This is the telescope magnification calculator, a great tool which helps you set your scope for both amateur and professional astronomical observations. In the article below, you can find the answer to the question: How does a telescope work? as well as learning about the magnification equation of a scope. What's more, you'll not only find how to calculate magnification, but some other interesting image properties to look for. Get ready, and be well prepared for your next stargazing activity!
How does a telescope work?
You must have seen a lot of beautiful pictures of galaxies, nebulae, and planets taken by both huge, high powered telescopes, and small, home used ones. Have you wondered how it's possible to see such distant objects and scale up their images to smoothly see that much detail? Here is how it works:
A telescope consists of two main elements, an objective and an eyepiece. The objective is usually a mirror, or a lens, that focuses the incoming light of the observed object. The eyepiece is a set of lenses which corrects the direction of the beam, and lets you get closer to the image.
The second thing is that the objective collects the light from its whole surface (also known as the aperture) and processes it through the much smaller surface of the eyepiece. The same amount of light enters and exits the telescope, so the image is not only magnified, but also has its brightness increases significantly! This effect is amplified in the highest-powered telescopes, which is why they are able to detect exoplanets.
Telescope magnification equation
As we know the general concept of how a telescope works, we can take a step further and ask: How to calculate magnification?
We've mentioned the objective and the eyepiece above. Both can be characterised by focal lengths or focal diameters. The magnification equation of a telescope is then:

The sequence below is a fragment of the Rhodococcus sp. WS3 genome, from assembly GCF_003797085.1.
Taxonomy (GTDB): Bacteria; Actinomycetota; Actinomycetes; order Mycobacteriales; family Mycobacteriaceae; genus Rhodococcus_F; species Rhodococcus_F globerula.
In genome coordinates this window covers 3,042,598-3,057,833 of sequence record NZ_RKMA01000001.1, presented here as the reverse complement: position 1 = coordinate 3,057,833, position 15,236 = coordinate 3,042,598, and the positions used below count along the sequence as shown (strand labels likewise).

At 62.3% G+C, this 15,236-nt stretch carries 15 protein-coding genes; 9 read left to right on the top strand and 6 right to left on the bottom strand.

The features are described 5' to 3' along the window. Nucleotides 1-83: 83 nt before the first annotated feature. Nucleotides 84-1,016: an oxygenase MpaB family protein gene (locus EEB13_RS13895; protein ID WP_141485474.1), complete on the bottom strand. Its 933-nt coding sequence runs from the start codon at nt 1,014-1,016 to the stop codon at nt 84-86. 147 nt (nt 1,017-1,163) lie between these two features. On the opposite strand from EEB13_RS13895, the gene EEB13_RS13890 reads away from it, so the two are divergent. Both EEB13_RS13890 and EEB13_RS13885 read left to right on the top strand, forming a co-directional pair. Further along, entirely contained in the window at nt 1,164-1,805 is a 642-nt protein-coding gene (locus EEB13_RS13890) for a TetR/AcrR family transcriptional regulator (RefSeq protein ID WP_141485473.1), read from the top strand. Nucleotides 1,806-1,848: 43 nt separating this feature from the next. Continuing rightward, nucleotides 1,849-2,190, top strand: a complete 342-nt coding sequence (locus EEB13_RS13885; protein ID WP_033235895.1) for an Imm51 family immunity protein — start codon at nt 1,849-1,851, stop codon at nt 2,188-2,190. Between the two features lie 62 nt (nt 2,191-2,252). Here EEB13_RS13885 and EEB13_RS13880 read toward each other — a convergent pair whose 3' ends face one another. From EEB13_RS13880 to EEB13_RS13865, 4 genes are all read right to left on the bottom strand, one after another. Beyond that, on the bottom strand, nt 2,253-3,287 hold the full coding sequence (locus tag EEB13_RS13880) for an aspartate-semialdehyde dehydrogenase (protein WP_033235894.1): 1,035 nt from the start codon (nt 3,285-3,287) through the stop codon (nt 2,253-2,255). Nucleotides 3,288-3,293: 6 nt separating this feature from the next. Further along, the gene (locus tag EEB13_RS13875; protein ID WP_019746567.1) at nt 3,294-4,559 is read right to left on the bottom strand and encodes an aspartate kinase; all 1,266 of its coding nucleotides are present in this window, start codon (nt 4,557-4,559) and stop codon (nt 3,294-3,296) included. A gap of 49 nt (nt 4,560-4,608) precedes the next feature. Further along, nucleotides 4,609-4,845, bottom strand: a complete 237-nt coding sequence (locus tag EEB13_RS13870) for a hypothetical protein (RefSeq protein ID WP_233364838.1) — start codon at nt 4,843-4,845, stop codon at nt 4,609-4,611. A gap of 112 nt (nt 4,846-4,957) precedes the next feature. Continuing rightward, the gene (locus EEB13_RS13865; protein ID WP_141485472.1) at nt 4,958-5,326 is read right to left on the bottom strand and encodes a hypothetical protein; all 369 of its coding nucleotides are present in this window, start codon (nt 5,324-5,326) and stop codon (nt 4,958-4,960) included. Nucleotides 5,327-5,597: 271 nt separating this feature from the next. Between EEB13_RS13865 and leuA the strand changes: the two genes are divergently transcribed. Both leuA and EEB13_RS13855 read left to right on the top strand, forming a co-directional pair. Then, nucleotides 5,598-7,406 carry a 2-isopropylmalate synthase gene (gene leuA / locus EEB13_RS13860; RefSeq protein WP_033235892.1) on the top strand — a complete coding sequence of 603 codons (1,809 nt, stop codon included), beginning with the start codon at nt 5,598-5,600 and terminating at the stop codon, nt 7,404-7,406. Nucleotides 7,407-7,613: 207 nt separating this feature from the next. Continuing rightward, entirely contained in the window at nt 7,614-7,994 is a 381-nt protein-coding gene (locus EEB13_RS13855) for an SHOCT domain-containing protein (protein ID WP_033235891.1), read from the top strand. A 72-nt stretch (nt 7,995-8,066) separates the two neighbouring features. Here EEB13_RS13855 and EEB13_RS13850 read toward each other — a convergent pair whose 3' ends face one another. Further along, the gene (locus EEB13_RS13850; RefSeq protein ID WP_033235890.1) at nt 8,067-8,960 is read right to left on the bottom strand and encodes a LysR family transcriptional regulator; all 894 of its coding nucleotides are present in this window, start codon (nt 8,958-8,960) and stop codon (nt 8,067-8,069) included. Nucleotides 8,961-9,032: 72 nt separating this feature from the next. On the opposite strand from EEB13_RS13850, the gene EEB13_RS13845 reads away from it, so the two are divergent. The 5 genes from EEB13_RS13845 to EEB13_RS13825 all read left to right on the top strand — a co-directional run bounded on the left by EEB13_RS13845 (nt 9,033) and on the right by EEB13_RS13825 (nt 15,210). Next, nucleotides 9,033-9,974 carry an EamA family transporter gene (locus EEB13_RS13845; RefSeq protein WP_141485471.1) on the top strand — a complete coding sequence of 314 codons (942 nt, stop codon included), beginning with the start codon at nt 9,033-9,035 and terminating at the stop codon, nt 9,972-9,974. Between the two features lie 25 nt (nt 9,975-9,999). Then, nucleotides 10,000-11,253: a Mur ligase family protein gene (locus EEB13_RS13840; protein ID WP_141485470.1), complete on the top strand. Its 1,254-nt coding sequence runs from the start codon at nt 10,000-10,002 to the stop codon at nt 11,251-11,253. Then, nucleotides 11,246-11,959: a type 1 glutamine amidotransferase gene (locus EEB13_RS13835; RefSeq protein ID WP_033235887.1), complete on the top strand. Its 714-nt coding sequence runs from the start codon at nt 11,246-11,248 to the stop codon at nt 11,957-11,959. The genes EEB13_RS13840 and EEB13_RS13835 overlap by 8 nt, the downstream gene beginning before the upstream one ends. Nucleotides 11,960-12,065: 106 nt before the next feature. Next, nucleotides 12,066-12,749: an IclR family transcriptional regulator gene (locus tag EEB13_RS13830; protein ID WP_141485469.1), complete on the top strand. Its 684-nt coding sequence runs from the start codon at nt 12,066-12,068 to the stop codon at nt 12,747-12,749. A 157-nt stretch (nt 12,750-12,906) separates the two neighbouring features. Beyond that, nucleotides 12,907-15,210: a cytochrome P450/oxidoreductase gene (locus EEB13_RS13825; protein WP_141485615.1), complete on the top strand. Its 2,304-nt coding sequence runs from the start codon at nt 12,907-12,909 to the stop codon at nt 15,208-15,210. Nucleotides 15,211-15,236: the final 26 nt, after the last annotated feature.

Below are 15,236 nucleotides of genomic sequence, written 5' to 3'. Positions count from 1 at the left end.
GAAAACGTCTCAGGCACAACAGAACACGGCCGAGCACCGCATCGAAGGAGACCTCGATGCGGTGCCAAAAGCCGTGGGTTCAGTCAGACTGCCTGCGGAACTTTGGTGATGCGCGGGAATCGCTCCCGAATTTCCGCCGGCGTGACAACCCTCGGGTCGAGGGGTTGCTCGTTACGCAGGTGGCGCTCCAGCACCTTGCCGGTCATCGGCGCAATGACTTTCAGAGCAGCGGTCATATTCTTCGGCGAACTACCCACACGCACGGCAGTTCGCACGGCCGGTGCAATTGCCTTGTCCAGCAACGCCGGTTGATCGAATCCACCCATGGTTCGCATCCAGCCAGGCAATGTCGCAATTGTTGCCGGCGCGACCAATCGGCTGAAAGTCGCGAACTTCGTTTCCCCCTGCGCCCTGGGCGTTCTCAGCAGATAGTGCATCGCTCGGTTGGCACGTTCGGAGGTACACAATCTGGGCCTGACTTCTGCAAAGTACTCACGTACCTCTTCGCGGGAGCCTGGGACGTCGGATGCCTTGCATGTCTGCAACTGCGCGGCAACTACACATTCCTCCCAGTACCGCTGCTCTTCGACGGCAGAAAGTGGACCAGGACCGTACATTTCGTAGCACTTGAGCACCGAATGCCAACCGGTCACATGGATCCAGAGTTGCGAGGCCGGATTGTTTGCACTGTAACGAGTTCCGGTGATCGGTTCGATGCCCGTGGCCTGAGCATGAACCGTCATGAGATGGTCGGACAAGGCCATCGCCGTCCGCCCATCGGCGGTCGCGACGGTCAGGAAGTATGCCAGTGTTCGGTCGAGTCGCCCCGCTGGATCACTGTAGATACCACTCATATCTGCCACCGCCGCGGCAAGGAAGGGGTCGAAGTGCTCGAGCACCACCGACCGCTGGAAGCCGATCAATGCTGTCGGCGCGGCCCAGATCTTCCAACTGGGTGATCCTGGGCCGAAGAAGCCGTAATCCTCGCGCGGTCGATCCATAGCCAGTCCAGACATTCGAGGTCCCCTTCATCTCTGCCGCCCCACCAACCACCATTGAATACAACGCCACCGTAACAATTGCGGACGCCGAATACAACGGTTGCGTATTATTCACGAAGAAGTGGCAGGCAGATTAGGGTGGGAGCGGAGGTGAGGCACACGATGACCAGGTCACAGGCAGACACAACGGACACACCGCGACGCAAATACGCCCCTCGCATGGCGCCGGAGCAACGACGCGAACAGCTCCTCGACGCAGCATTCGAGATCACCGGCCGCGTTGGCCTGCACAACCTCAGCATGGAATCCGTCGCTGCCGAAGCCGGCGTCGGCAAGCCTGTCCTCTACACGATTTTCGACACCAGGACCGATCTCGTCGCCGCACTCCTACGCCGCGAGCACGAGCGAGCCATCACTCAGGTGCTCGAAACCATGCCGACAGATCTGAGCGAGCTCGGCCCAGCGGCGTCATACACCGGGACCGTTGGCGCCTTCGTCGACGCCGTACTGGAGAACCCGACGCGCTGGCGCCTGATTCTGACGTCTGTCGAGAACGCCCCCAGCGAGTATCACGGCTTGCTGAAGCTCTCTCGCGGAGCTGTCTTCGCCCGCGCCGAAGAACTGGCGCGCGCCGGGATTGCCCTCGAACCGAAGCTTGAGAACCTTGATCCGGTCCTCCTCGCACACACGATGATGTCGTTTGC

M = fo / fe,
Mis the magnification of the image.
fois the focal length of the objective (sometimes referred to the telescope focal length).
feis eyepiece's focal length.
As you can see, the magnification of the telescope gets greater when the focal length of the objective increases, or when the focal length of the eyepiece decreases.
The focal length of the objective usually goes hand in hand with the length of the telescope itself. That's the reason why the highest-powered telescopes are such monsters with huge mirrors. The biggest ones are actually made of several hexagonal tiles.
Adjusting telescope parameters
While the magnification is an essential feature of a telescope, it isn't the only thing you should consider checking while choosing a device for observations. In general, telescopes may have numerous measures and symbols, but we can distinguish a few which may be handy in determining the possible image properties:
Do- the objective's diameter, usually given in
fr- f-ratio, it tells us about the ratio between the focal length and the diameter of the objective (
fr = fo / Do). When you find a print like
f/8on your scope, it means that the f-ratio is equal to
fe- the eyepiece focal length, as mentioned earlier. As